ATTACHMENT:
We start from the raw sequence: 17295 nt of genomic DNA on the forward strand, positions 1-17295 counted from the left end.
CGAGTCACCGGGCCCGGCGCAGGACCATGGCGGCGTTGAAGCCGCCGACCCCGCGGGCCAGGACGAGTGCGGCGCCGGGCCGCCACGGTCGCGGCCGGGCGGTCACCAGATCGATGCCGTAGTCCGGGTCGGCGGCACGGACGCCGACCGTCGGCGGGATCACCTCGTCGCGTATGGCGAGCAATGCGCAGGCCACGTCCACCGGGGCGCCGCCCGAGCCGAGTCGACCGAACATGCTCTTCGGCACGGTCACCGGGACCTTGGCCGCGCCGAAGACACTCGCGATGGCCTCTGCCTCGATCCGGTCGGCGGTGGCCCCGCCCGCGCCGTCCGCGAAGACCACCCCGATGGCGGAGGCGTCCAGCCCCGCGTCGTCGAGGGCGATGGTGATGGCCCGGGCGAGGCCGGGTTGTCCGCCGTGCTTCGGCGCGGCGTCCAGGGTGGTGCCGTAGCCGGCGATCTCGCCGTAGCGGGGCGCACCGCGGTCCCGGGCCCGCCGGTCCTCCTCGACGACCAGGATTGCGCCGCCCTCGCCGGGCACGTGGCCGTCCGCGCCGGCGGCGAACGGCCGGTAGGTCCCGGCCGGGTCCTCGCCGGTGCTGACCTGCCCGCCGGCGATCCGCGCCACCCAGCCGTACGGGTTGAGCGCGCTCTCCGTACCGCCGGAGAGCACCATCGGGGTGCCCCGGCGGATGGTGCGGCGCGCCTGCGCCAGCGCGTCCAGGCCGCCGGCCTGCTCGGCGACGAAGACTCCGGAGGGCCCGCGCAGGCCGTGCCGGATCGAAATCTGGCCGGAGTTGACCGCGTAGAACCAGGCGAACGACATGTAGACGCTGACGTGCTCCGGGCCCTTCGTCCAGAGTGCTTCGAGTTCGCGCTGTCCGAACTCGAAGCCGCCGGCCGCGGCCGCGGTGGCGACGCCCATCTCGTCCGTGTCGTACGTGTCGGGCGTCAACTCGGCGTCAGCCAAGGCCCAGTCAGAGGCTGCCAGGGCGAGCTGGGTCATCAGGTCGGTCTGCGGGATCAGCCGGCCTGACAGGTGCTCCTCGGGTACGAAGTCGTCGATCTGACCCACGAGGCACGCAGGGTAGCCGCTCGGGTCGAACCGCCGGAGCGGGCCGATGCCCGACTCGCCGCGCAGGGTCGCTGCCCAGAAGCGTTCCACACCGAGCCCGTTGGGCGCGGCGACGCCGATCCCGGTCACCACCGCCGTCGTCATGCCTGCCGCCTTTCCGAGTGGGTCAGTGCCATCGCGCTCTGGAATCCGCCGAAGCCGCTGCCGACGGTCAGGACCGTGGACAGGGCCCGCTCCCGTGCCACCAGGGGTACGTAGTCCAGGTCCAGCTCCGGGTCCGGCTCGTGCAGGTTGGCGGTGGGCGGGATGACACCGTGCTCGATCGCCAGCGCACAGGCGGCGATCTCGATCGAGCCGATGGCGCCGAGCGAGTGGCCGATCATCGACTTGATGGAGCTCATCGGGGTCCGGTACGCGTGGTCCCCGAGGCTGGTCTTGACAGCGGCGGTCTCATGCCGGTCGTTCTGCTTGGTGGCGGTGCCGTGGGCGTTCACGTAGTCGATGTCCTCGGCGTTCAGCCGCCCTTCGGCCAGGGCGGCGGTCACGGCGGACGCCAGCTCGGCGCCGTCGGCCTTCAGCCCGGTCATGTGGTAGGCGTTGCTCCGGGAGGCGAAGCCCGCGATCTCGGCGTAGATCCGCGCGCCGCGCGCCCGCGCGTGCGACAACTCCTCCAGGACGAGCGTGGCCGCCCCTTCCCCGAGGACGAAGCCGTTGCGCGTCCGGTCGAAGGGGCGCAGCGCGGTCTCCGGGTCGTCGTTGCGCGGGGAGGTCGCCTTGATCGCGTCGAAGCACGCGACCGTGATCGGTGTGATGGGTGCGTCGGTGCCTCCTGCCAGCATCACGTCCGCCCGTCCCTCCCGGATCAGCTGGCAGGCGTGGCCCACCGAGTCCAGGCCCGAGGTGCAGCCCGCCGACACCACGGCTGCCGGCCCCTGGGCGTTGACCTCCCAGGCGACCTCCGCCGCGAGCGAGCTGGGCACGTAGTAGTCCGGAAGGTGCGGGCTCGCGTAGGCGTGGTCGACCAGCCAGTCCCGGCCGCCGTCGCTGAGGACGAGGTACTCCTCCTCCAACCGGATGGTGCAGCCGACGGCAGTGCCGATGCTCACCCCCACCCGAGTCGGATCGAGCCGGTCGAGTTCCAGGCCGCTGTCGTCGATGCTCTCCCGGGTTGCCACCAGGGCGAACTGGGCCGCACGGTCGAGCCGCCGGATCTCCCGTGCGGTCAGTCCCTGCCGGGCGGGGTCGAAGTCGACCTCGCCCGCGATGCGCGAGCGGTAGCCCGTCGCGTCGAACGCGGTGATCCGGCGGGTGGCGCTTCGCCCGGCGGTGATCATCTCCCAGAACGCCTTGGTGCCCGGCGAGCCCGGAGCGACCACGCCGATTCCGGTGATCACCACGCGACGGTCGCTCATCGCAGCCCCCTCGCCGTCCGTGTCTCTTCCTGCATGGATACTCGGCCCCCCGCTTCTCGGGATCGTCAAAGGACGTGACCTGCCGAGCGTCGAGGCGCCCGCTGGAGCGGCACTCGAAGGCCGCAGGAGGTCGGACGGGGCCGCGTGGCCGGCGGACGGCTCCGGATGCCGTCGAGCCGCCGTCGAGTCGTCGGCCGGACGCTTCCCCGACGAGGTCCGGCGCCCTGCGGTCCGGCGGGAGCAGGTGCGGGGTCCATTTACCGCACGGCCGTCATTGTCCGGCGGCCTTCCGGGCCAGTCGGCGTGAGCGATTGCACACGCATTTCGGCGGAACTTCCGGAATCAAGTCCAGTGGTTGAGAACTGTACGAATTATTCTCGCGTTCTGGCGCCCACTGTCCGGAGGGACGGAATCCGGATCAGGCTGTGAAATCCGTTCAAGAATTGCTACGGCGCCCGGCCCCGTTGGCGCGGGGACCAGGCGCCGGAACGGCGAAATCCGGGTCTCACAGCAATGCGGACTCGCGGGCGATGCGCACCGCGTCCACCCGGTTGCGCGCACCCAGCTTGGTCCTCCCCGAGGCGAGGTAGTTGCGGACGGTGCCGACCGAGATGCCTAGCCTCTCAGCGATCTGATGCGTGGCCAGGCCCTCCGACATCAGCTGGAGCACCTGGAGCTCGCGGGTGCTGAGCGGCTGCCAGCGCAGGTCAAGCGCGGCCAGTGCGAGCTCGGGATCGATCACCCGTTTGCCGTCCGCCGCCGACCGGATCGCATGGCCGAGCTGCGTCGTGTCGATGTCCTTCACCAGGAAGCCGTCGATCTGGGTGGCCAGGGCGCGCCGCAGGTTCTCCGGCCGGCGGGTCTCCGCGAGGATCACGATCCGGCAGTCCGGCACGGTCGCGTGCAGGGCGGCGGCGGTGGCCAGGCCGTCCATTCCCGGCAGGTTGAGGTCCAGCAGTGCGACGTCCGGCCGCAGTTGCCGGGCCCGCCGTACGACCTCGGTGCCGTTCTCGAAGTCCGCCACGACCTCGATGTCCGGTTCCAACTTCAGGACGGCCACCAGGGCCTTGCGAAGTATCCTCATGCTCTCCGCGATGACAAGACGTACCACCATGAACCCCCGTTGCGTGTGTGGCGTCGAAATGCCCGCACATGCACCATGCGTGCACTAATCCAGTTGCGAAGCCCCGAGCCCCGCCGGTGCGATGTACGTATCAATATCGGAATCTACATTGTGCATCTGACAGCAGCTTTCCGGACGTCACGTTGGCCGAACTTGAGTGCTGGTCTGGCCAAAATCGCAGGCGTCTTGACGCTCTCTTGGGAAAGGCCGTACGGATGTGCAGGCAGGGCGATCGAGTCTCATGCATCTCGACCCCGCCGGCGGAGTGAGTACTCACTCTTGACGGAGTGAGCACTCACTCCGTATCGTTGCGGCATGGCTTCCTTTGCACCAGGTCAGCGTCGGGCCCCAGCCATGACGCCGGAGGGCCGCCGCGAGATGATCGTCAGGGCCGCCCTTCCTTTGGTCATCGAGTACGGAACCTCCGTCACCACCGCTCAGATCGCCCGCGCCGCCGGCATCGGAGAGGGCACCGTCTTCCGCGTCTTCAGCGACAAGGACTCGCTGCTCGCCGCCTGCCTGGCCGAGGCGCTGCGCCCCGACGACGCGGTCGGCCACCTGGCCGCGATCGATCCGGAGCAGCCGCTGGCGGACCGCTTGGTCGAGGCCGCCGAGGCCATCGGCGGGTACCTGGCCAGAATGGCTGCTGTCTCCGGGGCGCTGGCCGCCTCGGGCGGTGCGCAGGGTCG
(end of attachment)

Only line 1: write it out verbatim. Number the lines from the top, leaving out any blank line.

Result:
We start from the raw sequence: 17295 nt of genomic DNA on the forward strand, positions 1-17295 counted from the left end.